A researcher at Argonne National Laboratory is apparently just as sick of bar graphs as we are. Unlike us, though, Peter Larsen has the ability to do something about it. Rather than put together one more set of nicely labelled axes and set it adrift to be forever ignored, Larsen transformed a truly burly amount of data on the life cycles, locations, and concentrations of microbes living in the English Channel into jazz inspired musical numbers.
Since the data in question took into account multiple smaller factors like how much nitrogen they produced, researchers had a ton of data to work with. As it looked at populations over several seasons, that data was surprisingly jazz-like already, consisting of predictable patterns of data that have built in unpredictable variations.
This isn’t the first time we’ve heard data transcribed into music — Emory University grad student Alexandra Pajak, for example, has composed a lovely album by translating DNA sequences from HIV into musical movements. It’s a really interesting way to watch researchers turn their backs on traditional methods of presenting their findings and make an effort, however unorthodox, to find new ways of introducing their work to the public. If that effort also happens to be some rather pretty tunes to zone out to while waiting for Friday afternoon to be over, well, so much the better.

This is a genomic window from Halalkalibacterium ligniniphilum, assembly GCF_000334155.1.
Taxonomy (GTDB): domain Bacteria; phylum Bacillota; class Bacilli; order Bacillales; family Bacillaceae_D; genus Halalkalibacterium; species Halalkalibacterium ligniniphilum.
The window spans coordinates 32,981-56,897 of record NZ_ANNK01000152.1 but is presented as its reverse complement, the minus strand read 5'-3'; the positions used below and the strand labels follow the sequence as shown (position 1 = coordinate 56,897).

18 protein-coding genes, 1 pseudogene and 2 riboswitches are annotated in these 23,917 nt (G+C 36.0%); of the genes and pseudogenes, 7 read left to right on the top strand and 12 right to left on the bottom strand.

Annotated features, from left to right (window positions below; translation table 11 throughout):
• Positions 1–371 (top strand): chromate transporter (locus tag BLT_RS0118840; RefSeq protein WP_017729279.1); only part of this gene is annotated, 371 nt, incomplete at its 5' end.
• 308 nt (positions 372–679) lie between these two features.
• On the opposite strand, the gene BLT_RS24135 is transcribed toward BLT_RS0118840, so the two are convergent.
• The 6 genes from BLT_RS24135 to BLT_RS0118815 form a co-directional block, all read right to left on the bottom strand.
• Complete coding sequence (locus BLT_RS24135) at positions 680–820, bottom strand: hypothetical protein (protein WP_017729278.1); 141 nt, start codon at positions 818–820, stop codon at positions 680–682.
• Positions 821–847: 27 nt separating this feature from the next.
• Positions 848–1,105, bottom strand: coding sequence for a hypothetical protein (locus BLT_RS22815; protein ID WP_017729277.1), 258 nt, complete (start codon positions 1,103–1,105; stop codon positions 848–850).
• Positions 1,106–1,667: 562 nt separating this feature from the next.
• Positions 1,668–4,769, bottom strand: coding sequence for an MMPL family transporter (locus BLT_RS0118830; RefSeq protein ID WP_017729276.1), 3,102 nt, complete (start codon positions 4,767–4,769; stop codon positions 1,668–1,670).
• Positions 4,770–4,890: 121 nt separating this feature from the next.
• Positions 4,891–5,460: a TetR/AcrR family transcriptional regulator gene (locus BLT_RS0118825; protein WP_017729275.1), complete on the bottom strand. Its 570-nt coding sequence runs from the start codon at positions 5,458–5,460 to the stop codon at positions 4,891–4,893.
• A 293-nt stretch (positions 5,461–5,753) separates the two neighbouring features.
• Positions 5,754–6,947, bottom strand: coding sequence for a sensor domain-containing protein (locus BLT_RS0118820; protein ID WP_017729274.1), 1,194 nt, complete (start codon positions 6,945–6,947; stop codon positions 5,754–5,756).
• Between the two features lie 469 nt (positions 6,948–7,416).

The results are really wonderful, and you should go listen to them, like, right now.
While we’re at it, why stop there? I for one would love to see an infographic translated into scratch and sniff form. Just maybe not one that has anything to do with the English Channel, though. That could get ripe.
- Microsoft could probably screw up the pricing structure on this, too
- Speaking of fun things to listen to, here is the official death rattle of RIM. Catchy!
- And it’s free to listen to, so you don’t even have to steal it.
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